Me father was a fireman, now what do ye think of that?
He wears gorblimey trousers and a little gorblimey hat,
He wears gorblimey stockings and a little gorblimey coat,
Me father is a fireman on an Elder Dempster boat.
—English folk song, ca. 1898
Great Britain had one of the world’s best-trained and best-equipped armies when Germany invaded Belgium in August 1914. The King’s soldiers carried one of the best rifles in the world, the Short Magazine Lee Enfield (SMLE). They carried their load in the most modern and efficient accouterments, the Pattern of 1908 (P08) Webbing. And, they were one of the few national forces to wear any form of camouflage uniform, the khaki Service Dress (SD).
THE SERVICE DRESS UNIFORM
When Great Britain’s first troops arrived on the continent to defend against the advancing German juggernaut, they were wearing the 1902 Pattern Service Dress tunic and trousers. The woolen jacket had two breast pockets for personal items and the soldier’s AB64 Pay Book, two smaller pockets for other items, and an internal pocket under where the First Field Dressing was kept. Rifle patches sewn above the breast pockets provided protection from the load-bearing kit and rifle. Sewn-in shoulder fastened with brass General Service buttons allowed enough space to accommodate a brass regimental shoulder title.
THE SERVICE DRESS CAP
The Service Dress included a stiffened visor cap made of the same material. The cap had a very stiff flat top and a small, slightly pointed front peak (visor). The same khaki wool as used on the top and sides of the cap covered the top of the peak whereas the underside was not covered.
When first introduced, the top of the Service Dress cap sat very flat—almost horizontal. By the time troops sailed for Europe, however, a small stiffener had been added to the front of the caps, giving the tops a more sloped appearance.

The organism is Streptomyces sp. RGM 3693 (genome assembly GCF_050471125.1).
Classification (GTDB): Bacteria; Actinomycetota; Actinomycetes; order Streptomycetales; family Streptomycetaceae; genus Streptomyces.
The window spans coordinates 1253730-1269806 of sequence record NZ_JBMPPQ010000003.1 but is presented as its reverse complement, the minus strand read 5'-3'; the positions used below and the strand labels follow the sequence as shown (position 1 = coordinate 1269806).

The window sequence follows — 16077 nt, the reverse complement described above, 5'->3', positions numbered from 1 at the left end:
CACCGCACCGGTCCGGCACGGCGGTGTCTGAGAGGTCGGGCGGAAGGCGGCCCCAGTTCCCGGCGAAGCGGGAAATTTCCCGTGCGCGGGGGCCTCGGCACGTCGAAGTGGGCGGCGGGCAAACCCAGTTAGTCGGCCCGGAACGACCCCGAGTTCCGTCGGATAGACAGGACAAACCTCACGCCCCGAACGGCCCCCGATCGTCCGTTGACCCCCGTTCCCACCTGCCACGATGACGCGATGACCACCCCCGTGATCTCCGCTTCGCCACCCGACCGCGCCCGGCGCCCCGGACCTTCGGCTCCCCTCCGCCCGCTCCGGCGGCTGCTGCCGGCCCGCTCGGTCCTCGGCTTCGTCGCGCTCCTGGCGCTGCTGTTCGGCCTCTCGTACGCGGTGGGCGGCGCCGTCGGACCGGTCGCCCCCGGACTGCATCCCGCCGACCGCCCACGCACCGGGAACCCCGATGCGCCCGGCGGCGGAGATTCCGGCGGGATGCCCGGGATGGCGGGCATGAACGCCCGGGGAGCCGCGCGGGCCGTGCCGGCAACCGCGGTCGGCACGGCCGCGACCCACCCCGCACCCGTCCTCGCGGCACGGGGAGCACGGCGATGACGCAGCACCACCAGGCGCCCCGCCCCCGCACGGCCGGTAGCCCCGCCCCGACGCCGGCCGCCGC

Each Service Dress cap had a leather chin strap secured by two General Service buttons. Though issued with a stiffener in the crown, photographic evidence reveals that during the first winter of the war, many soldiers opted to remove it.
But any attempt the soldiers made to make the cap more comfortable were not adequate to fend off the cold during the winter of 1914-1915. The inadequacy of the SD cap quickly became apparent. The accompanying “cap comforter” (balaclava) was difficult to wear with the SD cap. Regardless, it didn’t provide much protection against the cold weather.
WINTER SERVICE DRESS CAP—GOR BLIMEY
Great Britain needed to derive something to keep her soldiers’ ears warm. The crisis led to the rapid design and introduction of the “Cap, winter, Service Dress”, but to the troops in the trenches, it became universally known as the “Gor Blimey” (“Gor Blimey” is a variation of “Gawd Blimey” or “Cor Blimey”. They are all a corruption of the oath “God Blind Me”).
The Winter SD cap was made from the same drab wool as the standard cap. Rather than a rigid stiffening in the crown, sides and visor, however, the Winter SD cap was a “soft” cap featuring heavy padding and quilted shirt material lining.